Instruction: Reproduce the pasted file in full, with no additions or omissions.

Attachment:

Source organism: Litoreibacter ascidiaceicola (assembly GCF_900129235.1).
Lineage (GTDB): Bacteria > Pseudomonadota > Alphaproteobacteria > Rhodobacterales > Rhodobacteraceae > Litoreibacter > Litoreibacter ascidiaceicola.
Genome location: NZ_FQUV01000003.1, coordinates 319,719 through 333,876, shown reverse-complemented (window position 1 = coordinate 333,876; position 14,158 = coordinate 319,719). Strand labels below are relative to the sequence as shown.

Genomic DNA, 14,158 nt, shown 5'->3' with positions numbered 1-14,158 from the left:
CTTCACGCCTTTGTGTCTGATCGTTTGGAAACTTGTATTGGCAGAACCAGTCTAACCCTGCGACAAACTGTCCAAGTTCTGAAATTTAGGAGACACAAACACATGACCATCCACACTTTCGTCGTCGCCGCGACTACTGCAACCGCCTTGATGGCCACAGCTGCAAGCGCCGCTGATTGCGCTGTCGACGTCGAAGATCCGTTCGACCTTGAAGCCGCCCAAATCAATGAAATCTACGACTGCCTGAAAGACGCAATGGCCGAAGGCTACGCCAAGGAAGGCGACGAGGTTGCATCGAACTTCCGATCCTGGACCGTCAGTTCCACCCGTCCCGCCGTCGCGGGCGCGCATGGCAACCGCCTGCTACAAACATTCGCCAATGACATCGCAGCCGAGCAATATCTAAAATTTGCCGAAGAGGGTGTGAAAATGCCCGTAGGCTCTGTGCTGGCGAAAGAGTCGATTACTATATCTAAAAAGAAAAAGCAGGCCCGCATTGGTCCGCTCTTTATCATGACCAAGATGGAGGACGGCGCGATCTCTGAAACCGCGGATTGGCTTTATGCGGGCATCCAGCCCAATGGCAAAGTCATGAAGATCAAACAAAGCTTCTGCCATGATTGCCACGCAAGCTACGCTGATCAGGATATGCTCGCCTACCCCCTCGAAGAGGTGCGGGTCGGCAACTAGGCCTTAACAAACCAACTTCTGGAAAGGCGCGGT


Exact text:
Source organism: Litoreibacter ascidiaceicola (assembly GCF_900129235.1).
Lineage (GTDB): Bacteria > Pseudomonadota > Alphaproteobacteria > Rhodobacterales > Rhodobacteraceae > Litoreibacter > Litoreibacter ascidiaceicola.
Genome location: NZ_FQUV01000003.1, coordinates 319,719 through 333,876, shown reverse-complemented (window position 1 = coordinate 333,876; position 14,158 = coordinate 319,719). Strand labels below are relative to the sequence as shown.

Genomic DNA, 14,158 nt, shown 5'->3' with positions numbered 1-14,158 from the left:
CTTCACGCCTTTGTGTCTGATCGTTTGGAAACTTGTATTGGCAGAACCAGTCTAACCCTGCGACAAACTGTCCAAGTTCTGAAATTTAGGAGACACAAACACATGACCATCCACACTTTCGTCGTCGCCGCGACTACTGCAACCGCCTTGATGGCCACAGCTGCAAGCGCCGCTGATTGCGCTGTCGACGTCGAAGATCCGTTCGACCTTGAAGCCGCCCAAATCAATGAAATCTACGACTGCCTGAAAGACGCAATGGCCGAAGGCTACGCCAAGGAAGGCGACGAGGTTGCATCGAACTTCCGATCCTGGACCGTCAGTTCCACCCGTCCCGCCGTCGCGGGCGCGCATGGCAACCGCCTGCTACAAACATTCGCCAATGACATCGCAGCCGAGCAATATCTAAAATTTGCCGAAGAGGGTGTGAAAATGCCCGTAGGCTCTGTGCTGGCGAAAGAGTCGATTACTATATCTAAAAAGAAAAAGCAGGCCCGCATTGGTCCGCTCTTTATCATGACCAAGATGGAGGACGGCGCGATCTCTGAAACCGCGGATTGGCTTTATGCGGGCATCCAGCCCAATGGCAAAGTCATGAAGATCAAACAAAGCTTCTGCCATGATTGCCACGCAAGCTACGCTGATCAGGATATGCTCGCCTACCCCCTCGAAGAGGTGCGGGTCGGCAACTAGGCCTTAACAAACCAACTTCTGGAAAGGCGCGGT